Masuji Miyakawa (1870-1916), the first Asian American graduate of the law school, received his LL.B. in 1905. View other Maurer Notable Alumni.
Masuji Miyakawa: First Asian-American Graduate (1905)
Born in 1870 in Fukushima, Japan, Masuji Miyakawa came to America when he was in his early twenties to attend school. By the time he arrived in Bloomington, he had received degrees from George Washing..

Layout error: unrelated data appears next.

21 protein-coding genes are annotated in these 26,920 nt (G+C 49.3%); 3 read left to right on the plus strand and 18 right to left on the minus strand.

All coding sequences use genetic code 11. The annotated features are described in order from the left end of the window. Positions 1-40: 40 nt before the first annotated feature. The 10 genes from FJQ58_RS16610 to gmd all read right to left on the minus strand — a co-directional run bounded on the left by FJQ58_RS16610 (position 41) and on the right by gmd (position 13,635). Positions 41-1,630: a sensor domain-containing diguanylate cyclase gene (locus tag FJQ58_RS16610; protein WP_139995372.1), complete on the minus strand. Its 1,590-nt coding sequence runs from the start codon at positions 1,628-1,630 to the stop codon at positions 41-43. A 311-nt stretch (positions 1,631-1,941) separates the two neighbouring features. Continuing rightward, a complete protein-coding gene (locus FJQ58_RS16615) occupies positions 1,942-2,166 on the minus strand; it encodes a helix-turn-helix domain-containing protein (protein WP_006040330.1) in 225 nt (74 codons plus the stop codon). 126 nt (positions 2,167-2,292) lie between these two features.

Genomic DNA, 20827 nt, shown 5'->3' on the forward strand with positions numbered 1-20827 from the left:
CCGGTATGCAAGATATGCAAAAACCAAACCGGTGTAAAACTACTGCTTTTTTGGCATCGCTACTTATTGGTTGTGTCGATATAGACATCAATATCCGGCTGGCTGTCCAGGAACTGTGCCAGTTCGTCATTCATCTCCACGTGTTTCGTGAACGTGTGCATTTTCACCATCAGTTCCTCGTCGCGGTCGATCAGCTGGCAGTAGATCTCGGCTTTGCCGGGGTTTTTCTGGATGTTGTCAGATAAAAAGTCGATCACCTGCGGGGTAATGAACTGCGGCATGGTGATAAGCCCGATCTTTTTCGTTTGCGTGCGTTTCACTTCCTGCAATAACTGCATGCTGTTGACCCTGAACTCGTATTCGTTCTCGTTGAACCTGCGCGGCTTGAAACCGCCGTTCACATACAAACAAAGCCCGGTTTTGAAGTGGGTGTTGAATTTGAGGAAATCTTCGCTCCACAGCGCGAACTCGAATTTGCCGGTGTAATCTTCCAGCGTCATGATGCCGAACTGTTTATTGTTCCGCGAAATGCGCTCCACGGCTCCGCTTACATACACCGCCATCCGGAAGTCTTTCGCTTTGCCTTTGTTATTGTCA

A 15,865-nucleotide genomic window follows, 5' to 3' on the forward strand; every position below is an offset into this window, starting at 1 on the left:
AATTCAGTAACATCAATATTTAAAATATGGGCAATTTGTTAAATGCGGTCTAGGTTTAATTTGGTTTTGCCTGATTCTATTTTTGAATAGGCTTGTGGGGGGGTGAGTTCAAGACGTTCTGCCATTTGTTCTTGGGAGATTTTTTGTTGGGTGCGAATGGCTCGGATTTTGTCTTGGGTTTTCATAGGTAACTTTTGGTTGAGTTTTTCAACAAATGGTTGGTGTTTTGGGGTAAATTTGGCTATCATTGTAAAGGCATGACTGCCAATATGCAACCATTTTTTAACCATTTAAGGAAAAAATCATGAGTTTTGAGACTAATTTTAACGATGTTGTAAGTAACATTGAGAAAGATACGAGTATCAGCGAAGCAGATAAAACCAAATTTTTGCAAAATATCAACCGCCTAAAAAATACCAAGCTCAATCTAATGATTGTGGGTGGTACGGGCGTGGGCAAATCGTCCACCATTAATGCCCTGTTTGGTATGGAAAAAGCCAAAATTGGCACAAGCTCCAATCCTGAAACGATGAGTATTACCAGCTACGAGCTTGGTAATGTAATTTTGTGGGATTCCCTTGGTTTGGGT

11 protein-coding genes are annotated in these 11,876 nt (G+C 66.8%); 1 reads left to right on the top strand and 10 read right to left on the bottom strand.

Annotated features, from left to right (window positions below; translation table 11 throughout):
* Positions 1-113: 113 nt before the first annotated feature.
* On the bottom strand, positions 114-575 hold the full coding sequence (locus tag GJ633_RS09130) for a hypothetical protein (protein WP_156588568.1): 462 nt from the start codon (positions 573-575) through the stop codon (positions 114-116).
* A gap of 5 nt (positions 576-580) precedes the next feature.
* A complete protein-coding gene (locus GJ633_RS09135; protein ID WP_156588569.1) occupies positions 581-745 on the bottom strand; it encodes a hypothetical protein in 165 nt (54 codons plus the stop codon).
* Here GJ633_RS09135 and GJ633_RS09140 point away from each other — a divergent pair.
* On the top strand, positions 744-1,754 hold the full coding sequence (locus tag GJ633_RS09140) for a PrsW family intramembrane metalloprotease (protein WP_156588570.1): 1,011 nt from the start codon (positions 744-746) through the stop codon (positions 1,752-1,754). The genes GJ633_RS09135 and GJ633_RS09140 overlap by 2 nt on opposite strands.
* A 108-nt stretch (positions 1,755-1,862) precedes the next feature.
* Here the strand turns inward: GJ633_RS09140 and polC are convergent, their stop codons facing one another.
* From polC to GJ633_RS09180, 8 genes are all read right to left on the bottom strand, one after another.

Born in 1870 in Fukushima, Japan, Masuji Miyakawa came to America when he was in his early twenties to attend school. By the time he arrived in Bloomington, he had received degrees from George Washington (LL.M.) and University of Illinois (D.C.L.). To that, he added his LL.B. in 1905, becoming the Law School’s first Asian-American graduate. While in Bloomington he became a naturalized citizen of the United States, and would go on to become the first Japanese American admitted to the bar in the United States. After law school, Miyakawa embarked on an impressive career as a lawyer, scholar, journalist, lecturer, and advocate for the rights of Japanese immigrants. He resided both in Washington, D.C., and San Francisco, working to build understanding of the Japanese people. In 1906, he helped win the rights for Japanese children to attend the San Francisco public schools. He fought against a movement to broaden the treaty restrictions on the immigration of Japanese laborers, and he served as the defense attorney for the first case tried under the American-Japanese extradition treaty. In the early years of the American Bar Association, he served as an editor on its Comparative Law Bureau. He was the author of several books on both American law and Japanese culture, including Life of Japan (1907), and he was the editor of the New York Japan Review (1913-1914) He was a frequent lecturer throughout the United States on the importance of peace and understanding between the nations and was the recipient of numerous honorary degrees. One of the most remarkable Japanese Americans, and widely known throughout Japan and America, Miyakawa had an impeccable and enviable reputation among his colleagues. Miyakawa was a deep thinker, talented speaker, and prolific writer who brought great honor to the School of Law and to Indiana University. Masuji Miyakawa died in 1916. He was inducted into the Indiana University School of Law’s Academy of Law Alumni Fellows in 2006.